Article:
Crocker Island Report
Ashley, Grahame and decided we needed to fish Northern Australia. We ultimately settled on Croker Island because it was one of the only places that... would take a booking of three without joining you to an unknown other party and as Grahame had fish out of Weipa before he was keen to try a new destination. Ross and Gavin had fished at Croker earlier in the year and with the benefit of hindsight a call prior to booking may not have gone astray. Read the full report.
Ross thought that Island offered a lot of venues and options but the down side was a couple of hour boat travel each day and if the weather was windy (its always windy) the experience can be a bit ordinary. We were booked and preparations got underway in earnest.
Now I don’t wish to be unkind to another club member but I think its fair to say that Ash can get a little excited and possibly over think the preparation for a big trip. Suffice to say the meter high pile of fly line 6 rods including the 14# and 7 Abel reels barely left him room for underpants in the 20 kilo maximum limit for the light plane from Darwin to Croker. I borrowed Ron’s 10# and learned to tie Clousers, Pink Things, Black and Barred Things and Gold Bommers. I stole Crease flies from Ashley.
So in late September, three intrepid southerners set off for far northern Australia, the flight schedule meant we had 11/2 days in Darwin to look around before we left for the Island.
Now if you have never been to Darwin the best way I can describe it is that they don’t serve pots in the pub its schooners all the way!!! The light plane trip to Croker takes about 11/2 hours with a stop over on Goulburn Island. The scenery is spectacular from the plane but it’s not the sort of country you would want to land in.
Croker Island has an aboriginal community of 300 people, a pearl farm and the fishing lodge. The island is dry but the lodge has a special permit for guests and all drinks have to be pre ordered and barged out prior to your arrival. By the time you pay transport, wrapping (to hide the contents) and about six other duties and charges a VB becomes a luxury item.
The Lodge has a main dinning / kitchen building attached by a timber boardwalk to 4 double bungalows, each with two beds. As we were the only guests for the week we each had our own bungalow. The lodge is also infested with frogs, which are particularly keen on living in the WC cisterns ~ this can make for some very interesting evening toilet stops.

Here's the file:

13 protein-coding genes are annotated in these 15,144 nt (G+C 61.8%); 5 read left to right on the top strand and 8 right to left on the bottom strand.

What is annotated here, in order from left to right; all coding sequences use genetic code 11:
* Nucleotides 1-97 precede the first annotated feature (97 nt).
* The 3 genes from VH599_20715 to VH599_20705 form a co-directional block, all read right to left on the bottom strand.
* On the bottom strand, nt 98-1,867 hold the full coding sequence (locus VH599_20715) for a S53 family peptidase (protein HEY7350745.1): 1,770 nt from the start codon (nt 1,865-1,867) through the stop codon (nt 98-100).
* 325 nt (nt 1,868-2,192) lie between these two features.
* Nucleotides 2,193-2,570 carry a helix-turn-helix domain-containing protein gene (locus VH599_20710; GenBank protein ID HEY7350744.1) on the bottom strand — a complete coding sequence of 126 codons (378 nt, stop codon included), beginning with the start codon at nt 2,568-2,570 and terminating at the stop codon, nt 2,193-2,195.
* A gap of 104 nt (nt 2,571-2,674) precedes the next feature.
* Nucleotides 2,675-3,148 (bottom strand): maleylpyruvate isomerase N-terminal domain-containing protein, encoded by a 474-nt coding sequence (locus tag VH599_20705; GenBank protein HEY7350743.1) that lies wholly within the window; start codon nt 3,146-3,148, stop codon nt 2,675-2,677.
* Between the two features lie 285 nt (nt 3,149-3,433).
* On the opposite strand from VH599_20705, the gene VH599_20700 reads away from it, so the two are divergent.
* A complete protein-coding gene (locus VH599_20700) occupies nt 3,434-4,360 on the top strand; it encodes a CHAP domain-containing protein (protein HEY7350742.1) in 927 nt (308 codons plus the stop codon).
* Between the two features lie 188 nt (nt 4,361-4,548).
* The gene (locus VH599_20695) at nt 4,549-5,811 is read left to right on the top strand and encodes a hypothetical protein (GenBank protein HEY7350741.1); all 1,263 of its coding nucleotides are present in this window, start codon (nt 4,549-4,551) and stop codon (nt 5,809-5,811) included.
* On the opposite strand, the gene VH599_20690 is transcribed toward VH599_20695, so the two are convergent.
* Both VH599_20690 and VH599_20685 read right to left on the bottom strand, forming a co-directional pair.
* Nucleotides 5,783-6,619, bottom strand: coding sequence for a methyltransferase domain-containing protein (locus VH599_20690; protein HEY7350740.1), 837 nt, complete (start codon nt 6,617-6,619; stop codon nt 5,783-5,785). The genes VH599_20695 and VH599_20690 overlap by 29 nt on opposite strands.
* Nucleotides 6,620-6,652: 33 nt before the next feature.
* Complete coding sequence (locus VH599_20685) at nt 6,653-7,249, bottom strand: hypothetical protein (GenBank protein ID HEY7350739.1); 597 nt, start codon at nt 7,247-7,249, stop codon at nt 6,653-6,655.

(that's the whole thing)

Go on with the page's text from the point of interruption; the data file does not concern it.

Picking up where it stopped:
The lodge is owned by Rob Hunt who is possible the most opinionated and arrogant bloke I have ever met. He spent most of his time telling us how much better we would do with lures and bait and his world view made for some interesting after dinner conversation. A long way from civilisation was a good place for Rob; he doesn’t play nicely with others. Still he did know were to find fish!
We (Ashley) planned our trip to coincide with the best tides to take advantage of the multitude of Flats fishing available, unfortunately the wind blew dirtied the water and made the flats fishing difficult and the lack of run was not conducive to good offshore fishing. So It sounds like a horror trip well you would be wrong!!!!
We caught all the likely species from GT’s to Barra, queenies and Tarpon. We had chances at meter long Milk Fish, never seen so many fish at Templer Island 10klm off the coast. I was trying to catch them on an 8# (what an idiot) and if had managed to hook one probably would have lost the whole fly line! Ash had a 40lb GT knock two Milk fish out of the way to take his fly. I caught 12 different species in a one hour session at the same spot. Two afternoons in a row we stopped to fish a spot for the last hour of the day, on the way home, and landed over 50 fish in 45 minutes.
A 10+ lb GT rose to take my Crease fly off the surface in crystal clear still water and his mate took Ash’s fly 30 seconds later. Sharples was in the other boat and was a few minutes behind before he hooked up. Ash chased permit on the flats but couldn’t get a take. I will admit we didn’t catch any monsters but what a place to fish. Now, crocodiles, if the guide complains that your fly keeps hitting his boat and wants you to move further away on the flats ignore him, I did ~ you can still catch fish near the boat!